In August 2012, an unexpectedly large increase in Cryptosporidium infections occurred in the Netherlands, Germany, England, Wales, and Scotland. In the Netherlands, for instance, 8 medical microbiology laboratories reported the detection of 524 Cryptosporidium -positive fecal samples for weeks 31-42 of that year, compared with 115 in 2010. Reasons behind the increases in these countries were uncertain.[12]

In developing countries, cryptosporidiosis causes approximately 10-15% of cases of acute diarrheal illness.[2] Rates are often higher when molecular tests such as polymerase chain reaction (PCR) are used.[13, 14] In addition, investigations using PCR assays have found Cryptosporidium species in 6% of American travelers to Mexico.[15]

In developing countries, most people are infected as children. For example, studies in Brazil documented an infection rate of 90% for children younger than 5 years who were living in slums.

In persons with AIDS, cryptosporidiosis is more common in developing countries, ranging from 12-48% of persons with AIDS who have diarrhea.[1, 16, 17, 18]

Age-related demographics

The peak incidence of cryptosporidiosis is in children younger than 5 years. Infection is infrequently diagnosed in immunocompetent adults in developing countries.[1, 2, 3, 4, 5, 6] A second peak includes women of childbearing age (likely due to contact with infected children). Cryptosporidiosis can occur in persons with AIDS of any age.

Children younger than 2 years may be more susceptible to infection, possibly because of increased fecal-oral transmission in this age group and because of a lack of protective immunity. Waterborne epidemics in industrialized countries affect all ages.

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Prognosis

In most healthy individuals, Cryptosporidium -induced diarrhea is usually self-limited. However, diarrhea is often prolonged (>1 week) or persistent (>2 weeks). In patients who are severely immunocompromised, cryptosporidiosis may be chronic, severe, sometimes fatal, and with extraintestinal manifestations.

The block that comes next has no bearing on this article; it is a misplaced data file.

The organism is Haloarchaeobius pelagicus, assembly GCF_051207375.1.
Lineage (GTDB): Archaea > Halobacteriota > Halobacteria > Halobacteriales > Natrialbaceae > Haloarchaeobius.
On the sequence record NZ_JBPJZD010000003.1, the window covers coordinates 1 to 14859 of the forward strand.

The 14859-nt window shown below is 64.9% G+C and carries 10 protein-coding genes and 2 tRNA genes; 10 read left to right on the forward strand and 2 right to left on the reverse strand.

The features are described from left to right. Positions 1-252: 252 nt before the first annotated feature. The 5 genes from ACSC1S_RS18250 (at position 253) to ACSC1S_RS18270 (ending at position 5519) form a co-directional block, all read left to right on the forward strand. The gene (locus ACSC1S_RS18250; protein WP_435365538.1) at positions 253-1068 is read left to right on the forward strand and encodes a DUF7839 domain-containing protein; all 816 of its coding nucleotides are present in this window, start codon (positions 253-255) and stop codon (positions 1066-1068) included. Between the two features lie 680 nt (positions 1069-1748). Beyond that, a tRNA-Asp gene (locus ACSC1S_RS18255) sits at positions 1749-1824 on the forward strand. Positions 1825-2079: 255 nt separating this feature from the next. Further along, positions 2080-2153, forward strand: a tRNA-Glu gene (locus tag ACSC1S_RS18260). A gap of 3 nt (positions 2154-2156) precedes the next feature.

Individuals with AIDS and cryptosporidiosis tend to develop chronic symptoms more often and about 10% have a fulminant course.[1, 15] Antiretroviral treatment improves outcome.

Immunocompetent children infected with Cryptosporidium generally do well. However, persistent abdominal pain, loose stools, and extraintestinal sequelae (eg, joint pain, eye pain, headache, dizzy spells, fatigue) have been reported, especially with C hominis infection.[10]

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Morbidity and Mortality

Complications of cryptosporidiosis include the following:

  • Cryptosporidiosis is an important cause of persistent diarrhea in developing countries; children with persistent diarrhea develop worsening malnutrition, which may result in cognitive and fitness problems that persist for years [19, 20]
  • Sclerosing cholangitis, acalculous cholecystis, papillary stenosis, and pancreatitis may develop with biliary involvement in immune-compromised subjects
  • Respiratory track involvement has been described both in AIDS patients and in otherwise-healthy children with intestinal cryptosporidiosis
  • Chronic cryptosporidiosis may be complicated by malabsorption, malnutrition, and death in individuals with AIDS and in malnourished children [21]
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Patient Education